In the past, patients with back pain were often hospitalized in traction and given narcotics and antispasmodics by intravenous drip. Today, early exercise-rather than bed rest-is the cornerstone of therapy.After no more than 4 days-preferably 1 or 2-of relative bed rest, have patients begin a formal rehabilitation program. Even during the initial resting period, encourage them to get up and move around and advise them simply to avoid activities that produce pain. Bear in mind that 2 days of physical activity are needed to reverse the deconditioning that results from 1 day of bed rest.
Physical modalities. During the period of acute pain, have patients apply cold/ice packs over a moist towel or washcloth to the affected area for 15 to 20 minutes every few hours. The application of heat (eg, heating pad, warm shower, hot pack) for 5 to 10 minutes may provide additional relief.
Pharmacotherapy. Medications on a fixed dosing schedule are also useful during the acute period. Most patients respond to acetaminophen or an NSAID. Muscle relaxants have not been shown to be more effective than NSAIDs; however, a muscle relaxant in combination with an NSAID may produce better analgesia than a muscle relaxant alone.4 Because of the anticholinergic effects of muscle relaxants, use caution when prescribing these agents for older patients.
Tramadol is a nonopioid, centrally acting analgesic that may be helpful in selected patients-for example, those with chronic low back pain. Antidepressants and epidural corticosteroid injections may also be appropriate for selected patients with chronic low back pain. Severe or resistant pain may warrant the short-term use of narcotics.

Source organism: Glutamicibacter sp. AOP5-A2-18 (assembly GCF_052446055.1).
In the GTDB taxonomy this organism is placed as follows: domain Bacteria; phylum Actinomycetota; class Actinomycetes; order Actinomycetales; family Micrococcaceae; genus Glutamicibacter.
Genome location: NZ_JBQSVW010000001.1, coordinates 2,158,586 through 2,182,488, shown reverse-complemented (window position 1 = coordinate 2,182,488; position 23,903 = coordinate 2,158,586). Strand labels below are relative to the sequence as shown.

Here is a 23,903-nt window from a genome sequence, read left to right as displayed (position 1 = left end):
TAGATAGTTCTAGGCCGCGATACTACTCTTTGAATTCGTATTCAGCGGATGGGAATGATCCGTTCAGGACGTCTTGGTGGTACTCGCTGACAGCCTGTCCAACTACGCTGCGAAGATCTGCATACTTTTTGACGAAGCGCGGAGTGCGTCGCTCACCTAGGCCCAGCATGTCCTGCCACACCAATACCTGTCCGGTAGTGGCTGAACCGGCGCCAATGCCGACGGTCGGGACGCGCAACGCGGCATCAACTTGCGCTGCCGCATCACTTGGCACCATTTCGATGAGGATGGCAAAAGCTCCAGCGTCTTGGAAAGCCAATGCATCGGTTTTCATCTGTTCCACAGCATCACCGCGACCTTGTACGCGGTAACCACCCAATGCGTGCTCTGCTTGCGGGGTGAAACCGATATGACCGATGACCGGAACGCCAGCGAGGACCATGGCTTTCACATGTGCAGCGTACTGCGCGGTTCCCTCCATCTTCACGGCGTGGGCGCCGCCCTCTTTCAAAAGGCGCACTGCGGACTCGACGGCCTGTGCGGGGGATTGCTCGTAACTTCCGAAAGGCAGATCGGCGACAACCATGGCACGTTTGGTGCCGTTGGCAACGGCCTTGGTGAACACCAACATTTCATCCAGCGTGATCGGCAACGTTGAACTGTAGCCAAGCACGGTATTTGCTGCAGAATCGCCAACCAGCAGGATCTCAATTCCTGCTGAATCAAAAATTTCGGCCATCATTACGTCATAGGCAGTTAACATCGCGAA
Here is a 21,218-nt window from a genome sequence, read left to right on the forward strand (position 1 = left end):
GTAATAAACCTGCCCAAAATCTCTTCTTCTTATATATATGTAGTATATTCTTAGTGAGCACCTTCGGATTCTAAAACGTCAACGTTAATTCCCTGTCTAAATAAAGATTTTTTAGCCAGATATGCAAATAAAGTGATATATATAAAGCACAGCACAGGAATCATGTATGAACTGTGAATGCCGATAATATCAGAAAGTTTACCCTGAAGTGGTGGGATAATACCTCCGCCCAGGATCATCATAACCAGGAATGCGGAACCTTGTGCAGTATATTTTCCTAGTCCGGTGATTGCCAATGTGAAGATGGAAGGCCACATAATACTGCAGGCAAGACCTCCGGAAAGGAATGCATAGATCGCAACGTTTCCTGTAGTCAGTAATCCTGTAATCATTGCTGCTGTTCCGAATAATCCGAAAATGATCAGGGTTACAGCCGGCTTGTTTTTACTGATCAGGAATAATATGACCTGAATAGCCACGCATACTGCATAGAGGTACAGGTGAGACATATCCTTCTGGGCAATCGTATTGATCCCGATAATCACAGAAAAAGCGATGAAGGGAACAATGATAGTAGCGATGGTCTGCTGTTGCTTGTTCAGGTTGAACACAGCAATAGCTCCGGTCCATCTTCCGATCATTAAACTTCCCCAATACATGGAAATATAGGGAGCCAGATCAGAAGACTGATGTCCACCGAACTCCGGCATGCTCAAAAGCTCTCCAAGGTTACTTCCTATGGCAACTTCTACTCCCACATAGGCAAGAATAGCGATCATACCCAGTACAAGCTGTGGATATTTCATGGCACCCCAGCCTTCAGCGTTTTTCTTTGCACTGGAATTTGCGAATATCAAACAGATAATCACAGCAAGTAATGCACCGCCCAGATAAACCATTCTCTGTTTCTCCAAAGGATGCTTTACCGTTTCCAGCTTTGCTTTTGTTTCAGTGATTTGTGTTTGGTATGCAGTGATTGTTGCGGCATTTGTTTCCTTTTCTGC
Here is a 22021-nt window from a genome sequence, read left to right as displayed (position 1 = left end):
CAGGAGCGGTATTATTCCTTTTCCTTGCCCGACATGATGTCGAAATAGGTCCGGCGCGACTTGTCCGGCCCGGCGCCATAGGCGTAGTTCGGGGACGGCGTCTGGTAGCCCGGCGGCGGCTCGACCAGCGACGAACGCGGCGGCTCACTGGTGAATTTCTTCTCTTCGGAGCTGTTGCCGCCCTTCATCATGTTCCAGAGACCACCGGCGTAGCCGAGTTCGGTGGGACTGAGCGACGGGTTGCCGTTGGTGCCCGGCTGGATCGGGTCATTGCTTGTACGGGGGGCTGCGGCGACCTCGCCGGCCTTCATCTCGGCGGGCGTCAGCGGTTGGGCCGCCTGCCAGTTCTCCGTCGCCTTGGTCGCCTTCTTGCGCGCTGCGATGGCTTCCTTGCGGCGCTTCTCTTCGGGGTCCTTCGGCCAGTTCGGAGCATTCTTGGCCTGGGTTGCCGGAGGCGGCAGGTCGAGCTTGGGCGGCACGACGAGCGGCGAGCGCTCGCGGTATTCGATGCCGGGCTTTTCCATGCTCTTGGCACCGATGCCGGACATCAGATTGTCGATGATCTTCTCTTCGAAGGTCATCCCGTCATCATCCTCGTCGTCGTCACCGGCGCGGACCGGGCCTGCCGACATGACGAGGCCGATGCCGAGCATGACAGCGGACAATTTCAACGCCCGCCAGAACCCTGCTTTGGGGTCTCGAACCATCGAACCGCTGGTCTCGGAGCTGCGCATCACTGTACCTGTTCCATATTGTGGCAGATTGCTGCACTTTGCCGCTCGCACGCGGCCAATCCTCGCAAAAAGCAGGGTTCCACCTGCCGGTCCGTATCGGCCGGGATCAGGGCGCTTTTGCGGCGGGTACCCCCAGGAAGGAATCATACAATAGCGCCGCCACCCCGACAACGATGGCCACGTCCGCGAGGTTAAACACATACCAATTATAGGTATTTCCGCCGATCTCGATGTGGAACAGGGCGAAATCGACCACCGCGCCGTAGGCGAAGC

Rehabilitation/physical therapy. Passive care does not adequately address underlying dysfunction and can foster dependence on the health care system. A drug treatment plan in conjunction with an aggressive rehabilitation program hastens the return to daily functioning and minimizes long-term disability. For a detailed description of such a program, see our article on page 1029.
Manipulation and alternative therapies. Up to 1 month of manipulation can be helpful in patients who have low back pain that is not associated with radiculopathy.1 Although well-designed clinical trials have not demonstrated the efficacy of such alternative medicine approaches as transcutaneous electrical nerve stimulation (TENS), trigger point injections, biofeedback, relaxation techniques, magnets, acupuncture, or therapeutic traction, these measures may be helpful on a short-term basis.